Insiders’ Guide: How to Hire a Makeup Artist:

This “Insider’s Guide” is dead on for hiring someone for holiday parties and get togethers around the holidays. And best of all…you don’t have to take the first couple pieces of advice to go to a department store (because they work every weekend anyway) you can just check out our portfolio and hire us! 🙂

We hope this helps in glammin’ up your holidays!

Insiders’ Guide: How to Hire a Makeup Artist:

Insiders’ Guide

How to Hire a Makeup Artist

An Interview With Gordon Espinet

Espinet is vice president of makeup artistry for M.A.C. Cosmetics.

Makeup artists don’t just do weddings. If you want to look nice for a big event, find an expert at a store’s makeup counter—most of them do freelance work for a surprisingly low fee.

· Shop around. Head to the department-store counter of your favorite brand and study the people doing makeovers. Who looks appealing and friendly? Wait for the person you want.

· Schedule a test run. The easiest way to try someone out is to get a free makeover right there in the store. If you like the way you look, then make an appointment with that person for your event. It’s also nice to buy one or two of the products that she used on you. If the makeover didn’t turn out that well, you shouldn’t feel obligated to buy anything—or to hire her.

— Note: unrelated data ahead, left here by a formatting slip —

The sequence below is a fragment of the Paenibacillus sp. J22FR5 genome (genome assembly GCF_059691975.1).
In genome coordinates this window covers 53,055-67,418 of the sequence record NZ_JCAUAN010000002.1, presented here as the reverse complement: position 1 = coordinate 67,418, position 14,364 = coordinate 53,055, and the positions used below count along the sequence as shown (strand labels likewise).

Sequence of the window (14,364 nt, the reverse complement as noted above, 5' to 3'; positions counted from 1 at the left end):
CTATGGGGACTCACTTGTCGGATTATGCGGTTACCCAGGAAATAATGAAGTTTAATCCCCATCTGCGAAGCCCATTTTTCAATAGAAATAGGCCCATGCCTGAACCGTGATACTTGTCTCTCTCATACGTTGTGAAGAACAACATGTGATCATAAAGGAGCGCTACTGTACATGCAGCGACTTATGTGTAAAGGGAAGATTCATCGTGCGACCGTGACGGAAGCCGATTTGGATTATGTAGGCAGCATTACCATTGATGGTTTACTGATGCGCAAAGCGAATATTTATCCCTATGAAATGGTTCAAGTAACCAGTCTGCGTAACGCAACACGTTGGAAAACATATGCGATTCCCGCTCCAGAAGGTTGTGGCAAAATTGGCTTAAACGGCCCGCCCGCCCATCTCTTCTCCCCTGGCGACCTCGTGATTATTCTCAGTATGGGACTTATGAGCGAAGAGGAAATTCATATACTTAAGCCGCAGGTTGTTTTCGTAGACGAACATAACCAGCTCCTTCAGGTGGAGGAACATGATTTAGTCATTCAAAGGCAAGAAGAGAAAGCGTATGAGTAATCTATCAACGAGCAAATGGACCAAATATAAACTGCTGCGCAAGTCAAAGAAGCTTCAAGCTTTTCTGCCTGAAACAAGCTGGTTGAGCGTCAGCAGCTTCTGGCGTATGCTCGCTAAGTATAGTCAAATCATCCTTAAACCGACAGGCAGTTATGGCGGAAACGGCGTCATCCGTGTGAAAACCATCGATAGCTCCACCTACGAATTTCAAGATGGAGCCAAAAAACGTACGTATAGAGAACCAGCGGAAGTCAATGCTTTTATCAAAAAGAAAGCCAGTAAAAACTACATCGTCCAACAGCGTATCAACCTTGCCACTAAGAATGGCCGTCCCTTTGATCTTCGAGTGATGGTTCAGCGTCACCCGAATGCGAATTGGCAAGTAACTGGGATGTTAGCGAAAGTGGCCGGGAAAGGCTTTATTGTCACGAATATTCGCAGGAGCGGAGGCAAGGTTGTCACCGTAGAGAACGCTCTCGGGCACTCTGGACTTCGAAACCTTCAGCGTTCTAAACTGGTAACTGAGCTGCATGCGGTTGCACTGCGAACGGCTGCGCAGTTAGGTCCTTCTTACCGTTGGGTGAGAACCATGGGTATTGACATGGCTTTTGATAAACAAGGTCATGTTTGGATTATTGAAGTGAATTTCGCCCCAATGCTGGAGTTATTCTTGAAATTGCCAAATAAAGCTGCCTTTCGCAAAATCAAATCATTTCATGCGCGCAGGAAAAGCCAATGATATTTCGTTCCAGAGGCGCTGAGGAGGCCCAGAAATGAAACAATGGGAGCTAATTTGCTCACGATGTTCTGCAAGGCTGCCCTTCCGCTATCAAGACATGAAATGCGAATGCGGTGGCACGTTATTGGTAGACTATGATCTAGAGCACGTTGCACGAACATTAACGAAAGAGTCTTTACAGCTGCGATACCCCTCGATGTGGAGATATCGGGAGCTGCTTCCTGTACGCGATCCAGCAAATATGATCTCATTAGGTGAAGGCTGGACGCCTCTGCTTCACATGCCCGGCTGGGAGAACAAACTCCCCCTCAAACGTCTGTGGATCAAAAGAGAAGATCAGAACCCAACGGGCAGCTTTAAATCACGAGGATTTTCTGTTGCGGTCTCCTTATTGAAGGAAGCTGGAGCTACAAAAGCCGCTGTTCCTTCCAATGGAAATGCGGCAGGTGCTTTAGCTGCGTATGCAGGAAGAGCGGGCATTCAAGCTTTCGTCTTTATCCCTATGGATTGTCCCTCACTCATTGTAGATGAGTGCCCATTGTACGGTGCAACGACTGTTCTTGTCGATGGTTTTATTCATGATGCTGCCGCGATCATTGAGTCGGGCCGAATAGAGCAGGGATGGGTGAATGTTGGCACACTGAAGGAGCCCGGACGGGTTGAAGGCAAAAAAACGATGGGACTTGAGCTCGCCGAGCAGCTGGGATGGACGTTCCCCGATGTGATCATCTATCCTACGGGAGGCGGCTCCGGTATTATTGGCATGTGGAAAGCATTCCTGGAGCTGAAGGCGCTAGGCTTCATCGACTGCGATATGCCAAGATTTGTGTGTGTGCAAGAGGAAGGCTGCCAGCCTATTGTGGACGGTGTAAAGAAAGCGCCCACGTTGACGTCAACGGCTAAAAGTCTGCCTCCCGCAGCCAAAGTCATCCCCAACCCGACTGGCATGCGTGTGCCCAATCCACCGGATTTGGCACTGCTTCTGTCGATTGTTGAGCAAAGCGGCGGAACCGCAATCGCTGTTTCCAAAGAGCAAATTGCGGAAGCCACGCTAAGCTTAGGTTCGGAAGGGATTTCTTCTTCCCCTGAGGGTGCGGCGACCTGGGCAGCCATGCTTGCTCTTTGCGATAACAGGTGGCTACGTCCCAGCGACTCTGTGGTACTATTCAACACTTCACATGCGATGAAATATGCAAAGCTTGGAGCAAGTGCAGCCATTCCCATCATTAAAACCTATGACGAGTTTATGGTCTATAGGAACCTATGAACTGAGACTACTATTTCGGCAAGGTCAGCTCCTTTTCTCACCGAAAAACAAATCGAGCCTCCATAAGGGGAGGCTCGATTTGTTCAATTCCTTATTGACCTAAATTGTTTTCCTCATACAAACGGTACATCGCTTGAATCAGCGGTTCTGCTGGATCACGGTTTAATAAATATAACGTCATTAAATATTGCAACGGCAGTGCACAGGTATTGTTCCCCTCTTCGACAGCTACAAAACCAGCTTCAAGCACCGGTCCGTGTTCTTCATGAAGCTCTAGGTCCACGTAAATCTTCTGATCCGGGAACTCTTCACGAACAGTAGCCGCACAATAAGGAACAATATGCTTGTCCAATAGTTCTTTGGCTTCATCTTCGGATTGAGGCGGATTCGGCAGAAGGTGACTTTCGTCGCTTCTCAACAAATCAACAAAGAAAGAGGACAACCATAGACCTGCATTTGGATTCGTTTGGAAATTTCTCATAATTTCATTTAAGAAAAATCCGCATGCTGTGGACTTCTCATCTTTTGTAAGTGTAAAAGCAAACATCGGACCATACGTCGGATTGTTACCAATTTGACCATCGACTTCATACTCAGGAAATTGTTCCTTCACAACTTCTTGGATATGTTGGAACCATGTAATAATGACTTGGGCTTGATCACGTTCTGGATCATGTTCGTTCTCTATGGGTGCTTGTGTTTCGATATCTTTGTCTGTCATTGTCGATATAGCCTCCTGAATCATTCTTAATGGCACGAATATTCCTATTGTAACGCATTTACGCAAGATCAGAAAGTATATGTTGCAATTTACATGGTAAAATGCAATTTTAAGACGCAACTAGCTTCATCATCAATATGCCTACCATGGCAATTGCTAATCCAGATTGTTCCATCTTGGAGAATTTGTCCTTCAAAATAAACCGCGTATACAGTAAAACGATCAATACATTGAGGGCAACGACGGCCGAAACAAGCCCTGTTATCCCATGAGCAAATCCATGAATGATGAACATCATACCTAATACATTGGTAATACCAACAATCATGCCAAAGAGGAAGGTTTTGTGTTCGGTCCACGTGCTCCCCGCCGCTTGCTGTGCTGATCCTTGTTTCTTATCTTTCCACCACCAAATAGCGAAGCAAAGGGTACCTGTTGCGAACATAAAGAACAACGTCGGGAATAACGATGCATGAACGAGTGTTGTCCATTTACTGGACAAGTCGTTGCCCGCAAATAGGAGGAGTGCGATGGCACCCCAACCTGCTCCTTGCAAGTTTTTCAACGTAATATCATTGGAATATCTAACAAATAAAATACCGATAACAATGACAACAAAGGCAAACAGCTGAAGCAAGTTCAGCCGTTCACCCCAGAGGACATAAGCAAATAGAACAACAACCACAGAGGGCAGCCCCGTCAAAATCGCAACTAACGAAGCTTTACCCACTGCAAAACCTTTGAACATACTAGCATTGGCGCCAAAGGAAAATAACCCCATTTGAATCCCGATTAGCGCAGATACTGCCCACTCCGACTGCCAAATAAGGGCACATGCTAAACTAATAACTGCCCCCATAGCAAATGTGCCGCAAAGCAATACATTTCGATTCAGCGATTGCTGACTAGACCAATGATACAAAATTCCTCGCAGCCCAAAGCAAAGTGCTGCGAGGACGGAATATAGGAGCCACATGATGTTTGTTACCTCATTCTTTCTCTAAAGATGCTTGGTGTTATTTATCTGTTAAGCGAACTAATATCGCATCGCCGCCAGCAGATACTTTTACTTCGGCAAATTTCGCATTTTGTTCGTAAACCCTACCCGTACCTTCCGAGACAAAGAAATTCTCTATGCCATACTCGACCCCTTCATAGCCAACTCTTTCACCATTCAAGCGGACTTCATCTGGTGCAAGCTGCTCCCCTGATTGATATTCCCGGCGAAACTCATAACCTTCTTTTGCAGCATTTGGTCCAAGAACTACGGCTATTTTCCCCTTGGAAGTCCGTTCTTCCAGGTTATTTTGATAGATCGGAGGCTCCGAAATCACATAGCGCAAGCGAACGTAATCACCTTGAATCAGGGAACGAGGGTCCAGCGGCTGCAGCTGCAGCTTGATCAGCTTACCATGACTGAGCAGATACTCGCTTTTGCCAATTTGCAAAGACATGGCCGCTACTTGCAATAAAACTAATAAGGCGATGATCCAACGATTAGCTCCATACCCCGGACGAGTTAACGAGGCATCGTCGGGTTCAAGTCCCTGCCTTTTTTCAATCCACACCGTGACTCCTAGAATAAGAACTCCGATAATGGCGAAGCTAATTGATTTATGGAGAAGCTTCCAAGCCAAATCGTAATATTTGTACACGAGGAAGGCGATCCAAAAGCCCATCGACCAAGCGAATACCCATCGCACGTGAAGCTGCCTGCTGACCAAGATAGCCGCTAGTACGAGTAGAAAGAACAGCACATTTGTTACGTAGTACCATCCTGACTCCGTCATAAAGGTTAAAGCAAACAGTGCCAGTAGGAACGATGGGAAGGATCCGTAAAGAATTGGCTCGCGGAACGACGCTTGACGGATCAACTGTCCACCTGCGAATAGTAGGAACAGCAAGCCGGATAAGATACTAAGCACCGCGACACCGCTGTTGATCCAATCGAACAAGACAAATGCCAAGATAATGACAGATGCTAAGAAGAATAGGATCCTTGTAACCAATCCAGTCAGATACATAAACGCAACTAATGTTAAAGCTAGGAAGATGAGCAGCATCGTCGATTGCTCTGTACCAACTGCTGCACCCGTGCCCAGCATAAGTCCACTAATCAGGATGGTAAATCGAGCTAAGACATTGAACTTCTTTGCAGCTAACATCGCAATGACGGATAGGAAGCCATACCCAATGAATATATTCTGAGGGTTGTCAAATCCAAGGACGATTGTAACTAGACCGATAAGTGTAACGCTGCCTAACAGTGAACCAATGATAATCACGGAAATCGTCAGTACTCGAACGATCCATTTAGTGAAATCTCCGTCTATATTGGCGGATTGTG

· Make yourself clear. Once you’ve found someone you like, ask plenty of questions. How much does she charge? ($75 to $150 is typical, depending on where you live.) Will she bring her own makeup and brushes, or use yours? Make sure you’re entirely clear on the costs and your expectations, and speak up about anything she did during the test run that wasn’t perfect—”The eyes are heavier than I wanted” or “That lipstick washes me out”—so she has a chance to correct it.

· Get the timing right. Schedule your appointment for about three hours before the event; that way, you won’t feel rushed, and the makeup will have a chance to settle. Be sure to tell her that you don’t want her to use a mix of lipstick shades, which makes touching up much more difficult. (Plan to buy the lip color from the makeup artist so you can take it with you that night—you shouldn’t need to reapply anything else.) And while a tip isn’t expected, you can always throw in an extra 10 percent if you’re really thrilled with the results.

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